Optical projector

Previously, this space featured an opinion written by a colleague whose life was apparently ruined by optical projection planetariums. Here's an alternative view, based on the premise that life was actually pretty good.

First, some context:

The classic opto-mechanical planetarium projector was invented by the Zeiss Optical Company of Germany, and for a while, Zeiss was the world’s only manufacturer of such devices. Shortly after World War II, U.S. planetariums were unable to acquire projectors from Zeiss, so the California Academy of Sciences decided to build its own, which projected an exquisite sky from 1952 through 2003. It was (flag-waving time) the first traditional planetarium projector to be designed and made entirely in the U.S. for a major dome. Like the Zeiss and other opto-mechanical instruments, it was able to convincingly simulate the night sky as seen from Earth, duplicate the motions that can be seen with the unaided eye, and help visitors understand why we see the sky do the things it does.

Planetariums were arguably the first virtual theaters, where visitors could be convinced that they were outside, looking up at a clear, star-filled night sky. In a traditional non-tilted dome, the sky was projected overhead, the horizon was level, and to see what was in the north, you looked north. To see something in the south, you looked in the opposite direction, toward the south.

Thanks to innovations too complicated to get into here, Morrison’s projected sky was particularly realistic. When Morrison opened in 1952, Coronet Magazine published an article entitled “They Out-Zeissed Zeiss!” Even the then-director of Chicago’s Zeiss-equipped Adler Planetarium (the first planetarium in the Western Hemisphere), declared the Morrison sky to be the best he’d seen—an opinion echoed by many. After an evening presentation, this writer was asked, “How did you open the dome so quietly?”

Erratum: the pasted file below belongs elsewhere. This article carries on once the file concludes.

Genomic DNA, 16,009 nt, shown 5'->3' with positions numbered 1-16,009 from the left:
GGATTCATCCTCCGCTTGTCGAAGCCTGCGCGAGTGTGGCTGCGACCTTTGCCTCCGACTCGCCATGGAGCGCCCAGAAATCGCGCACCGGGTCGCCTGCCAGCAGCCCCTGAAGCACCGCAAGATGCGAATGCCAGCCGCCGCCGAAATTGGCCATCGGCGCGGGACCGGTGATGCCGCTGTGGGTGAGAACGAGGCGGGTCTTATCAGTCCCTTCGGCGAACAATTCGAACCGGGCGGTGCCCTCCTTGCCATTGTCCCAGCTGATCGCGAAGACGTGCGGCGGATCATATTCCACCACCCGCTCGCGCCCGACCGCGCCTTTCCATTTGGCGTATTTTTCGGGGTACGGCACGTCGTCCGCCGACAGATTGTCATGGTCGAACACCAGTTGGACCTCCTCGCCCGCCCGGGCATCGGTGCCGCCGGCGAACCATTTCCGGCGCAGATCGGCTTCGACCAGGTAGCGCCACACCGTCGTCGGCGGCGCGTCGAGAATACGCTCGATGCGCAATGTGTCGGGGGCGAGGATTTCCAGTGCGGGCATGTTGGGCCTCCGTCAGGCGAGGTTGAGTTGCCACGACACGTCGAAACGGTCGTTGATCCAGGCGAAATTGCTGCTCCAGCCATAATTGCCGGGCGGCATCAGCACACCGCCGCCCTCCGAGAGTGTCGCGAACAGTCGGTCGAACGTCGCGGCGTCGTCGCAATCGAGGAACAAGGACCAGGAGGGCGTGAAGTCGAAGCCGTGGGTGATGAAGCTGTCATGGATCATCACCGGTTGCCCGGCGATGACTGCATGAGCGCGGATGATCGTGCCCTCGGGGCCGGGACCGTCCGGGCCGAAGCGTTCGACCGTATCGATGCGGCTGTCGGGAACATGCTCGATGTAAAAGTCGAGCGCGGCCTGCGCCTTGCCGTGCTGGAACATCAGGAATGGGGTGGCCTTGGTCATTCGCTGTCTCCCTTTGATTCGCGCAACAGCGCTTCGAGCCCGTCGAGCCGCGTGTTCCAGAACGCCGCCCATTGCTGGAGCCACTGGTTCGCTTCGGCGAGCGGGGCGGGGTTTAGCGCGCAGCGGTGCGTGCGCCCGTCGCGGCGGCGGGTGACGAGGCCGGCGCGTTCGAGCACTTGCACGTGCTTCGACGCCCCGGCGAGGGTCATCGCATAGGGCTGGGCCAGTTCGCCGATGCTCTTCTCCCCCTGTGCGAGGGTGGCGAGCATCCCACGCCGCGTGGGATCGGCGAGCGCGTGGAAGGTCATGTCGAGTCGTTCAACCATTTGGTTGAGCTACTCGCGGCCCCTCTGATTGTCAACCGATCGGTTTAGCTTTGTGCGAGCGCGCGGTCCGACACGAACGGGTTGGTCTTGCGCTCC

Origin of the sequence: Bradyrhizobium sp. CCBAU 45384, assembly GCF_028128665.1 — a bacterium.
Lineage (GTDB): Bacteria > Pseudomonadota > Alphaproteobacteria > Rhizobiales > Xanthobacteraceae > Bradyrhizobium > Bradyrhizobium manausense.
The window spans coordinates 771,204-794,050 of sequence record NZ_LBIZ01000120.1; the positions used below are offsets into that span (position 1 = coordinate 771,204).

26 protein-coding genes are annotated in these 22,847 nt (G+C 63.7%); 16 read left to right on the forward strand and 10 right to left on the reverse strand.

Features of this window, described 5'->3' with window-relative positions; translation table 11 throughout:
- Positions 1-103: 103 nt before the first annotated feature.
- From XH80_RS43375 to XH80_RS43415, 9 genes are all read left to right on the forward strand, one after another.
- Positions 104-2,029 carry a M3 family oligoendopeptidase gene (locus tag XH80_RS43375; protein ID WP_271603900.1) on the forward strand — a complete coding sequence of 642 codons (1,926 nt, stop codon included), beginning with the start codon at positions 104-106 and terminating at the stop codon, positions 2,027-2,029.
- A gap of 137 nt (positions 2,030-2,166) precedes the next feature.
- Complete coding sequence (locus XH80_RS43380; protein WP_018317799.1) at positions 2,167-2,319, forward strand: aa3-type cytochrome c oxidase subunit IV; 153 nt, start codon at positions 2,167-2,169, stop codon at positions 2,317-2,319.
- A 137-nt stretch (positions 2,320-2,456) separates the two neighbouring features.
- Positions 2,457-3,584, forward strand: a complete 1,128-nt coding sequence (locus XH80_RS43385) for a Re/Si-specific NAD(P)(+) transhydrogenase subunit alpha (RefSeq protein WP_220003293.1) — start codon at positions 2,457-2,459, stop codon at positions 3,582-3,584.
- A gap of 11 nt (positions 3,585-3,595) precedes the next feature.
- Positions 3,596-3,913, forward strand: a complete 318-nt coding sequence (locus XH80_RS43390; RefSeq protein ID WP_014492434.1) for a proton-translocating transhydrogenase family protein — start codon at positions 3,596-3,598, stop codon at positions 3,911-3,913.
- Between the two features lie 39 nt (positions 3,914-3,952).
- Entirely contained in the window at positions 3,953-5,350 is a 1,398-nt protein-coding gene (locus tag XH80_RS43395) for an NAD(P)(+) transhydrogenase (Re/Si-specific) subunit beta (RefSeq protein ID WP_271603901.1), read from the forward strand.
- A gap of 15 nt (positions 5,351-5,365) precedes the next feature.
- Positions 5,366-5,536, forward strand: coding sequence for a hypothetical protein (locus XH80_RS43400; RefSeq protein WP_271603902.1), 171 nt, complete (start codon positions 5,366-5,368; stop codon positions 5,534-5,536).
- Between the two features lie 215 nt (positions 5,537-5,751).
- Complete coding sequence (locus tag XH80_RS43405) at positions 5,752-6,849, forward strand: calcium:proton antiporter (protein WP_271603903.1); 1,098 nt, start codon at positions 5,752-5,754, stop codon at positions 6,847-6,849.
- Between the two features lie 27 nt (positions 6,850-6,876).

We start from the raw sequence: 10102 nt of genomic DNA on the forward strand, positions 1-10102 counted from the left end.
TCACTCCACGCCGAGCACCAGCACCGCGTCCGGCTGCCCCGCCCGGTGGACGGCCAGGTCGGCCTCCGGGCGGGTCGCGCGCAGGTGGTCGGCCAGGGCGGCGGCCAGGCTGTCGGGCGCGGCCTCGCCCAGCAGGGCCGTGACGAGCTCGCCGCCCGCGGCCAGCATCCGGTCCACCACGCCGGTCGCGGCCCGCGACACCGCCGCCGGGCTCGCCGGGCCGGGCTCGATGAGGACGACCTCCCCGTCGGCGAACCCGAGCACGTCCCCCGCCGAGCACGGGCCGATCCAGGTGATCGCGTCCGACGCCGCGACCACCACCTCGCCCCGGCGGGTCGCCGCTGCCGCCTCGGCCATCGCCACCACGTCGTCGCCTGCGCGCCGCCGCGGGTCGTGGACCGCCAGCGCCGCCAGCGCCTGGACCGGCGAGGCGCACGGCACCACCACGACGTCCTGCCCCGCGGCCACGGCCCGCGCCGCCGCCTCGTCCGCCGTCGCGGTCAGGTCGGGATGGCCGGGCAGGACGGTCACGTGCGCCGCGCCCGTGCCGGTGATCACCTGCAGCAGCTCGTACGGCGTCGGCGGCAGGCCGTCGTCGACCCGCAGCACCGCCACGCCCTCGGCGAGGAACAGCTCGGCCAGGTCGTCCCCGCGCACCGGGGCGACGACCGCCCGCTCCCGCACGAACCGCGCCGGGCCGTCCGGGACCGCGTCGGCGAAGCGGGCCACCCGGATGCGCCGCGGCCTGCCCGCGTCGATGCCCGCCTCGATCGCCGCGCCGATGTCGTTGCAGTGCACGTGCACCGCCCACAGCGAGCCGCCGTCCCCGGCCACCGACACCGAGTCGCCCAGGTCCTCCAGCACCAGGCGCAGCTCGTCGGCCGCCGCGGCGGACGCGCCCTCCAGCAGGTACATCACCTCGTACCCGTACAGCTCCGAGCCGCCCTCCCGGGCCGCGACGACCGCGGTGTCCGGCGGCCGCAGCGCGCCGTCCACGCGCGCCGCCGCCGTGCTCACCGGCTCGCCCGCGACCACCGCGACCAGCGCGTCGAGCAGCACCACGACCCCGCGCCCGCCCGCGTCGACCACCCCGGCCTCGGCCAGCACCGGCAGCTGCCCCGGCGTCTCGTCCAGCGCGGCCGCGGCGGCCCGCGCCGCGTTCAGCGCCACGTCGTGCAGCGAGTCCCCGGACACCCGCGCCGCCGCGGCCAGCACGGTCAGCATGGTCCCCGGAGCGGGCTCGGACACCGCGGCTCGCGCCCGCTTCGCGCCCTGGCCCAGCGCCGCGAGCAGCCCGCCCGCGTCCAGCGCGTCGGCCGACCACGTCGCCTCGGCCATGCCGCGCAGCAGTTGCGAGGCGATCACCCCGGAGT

A number of the Morrison projector’s features pushed the technological limits of what was possible at the time, but it has been argued that the classic technology is an outdated ”one-trick pony.” However, if that trick is to tell a thousand stories and set people’s imaginations free, that's a pretty good trick. Most planetarium instruments project far too many stars than can be seen with the unaided eye (the Morrison device projected about 1,000 less than the naked-eye limit, which helped make its starfield appear more authentic), and the most common trick in the bag is to overlay a picture of a dragon or a bear or the Crusades over the stars to play proxy for the audiences’ imaginations—but it really isn’t necessary. A well-known planetarian of the traditional school once said something to the effect of “Forget the special effects… give me a good starfield and a pointer, and I’ll keep the audience entertained.” And if the purpose of the presentation is to show how the stars were used to tell stories that inspired people for thousands of years and enabled them to make sense of the heavens, that’s not a bad trick at all.

Today’s upgraded Morrison is one of the world’s largest all-digital domes. The original star projector is retired, and the domed theater is not just a planetarium but also a science visualization showcase. Although it can function as a traditional planetarium, digital systems struggle to project as realistic a night sky as opto-mechanical instruments because of limitations in resolution, brightness, contrast and dynamic range, and other factors. But that’s not their main strength.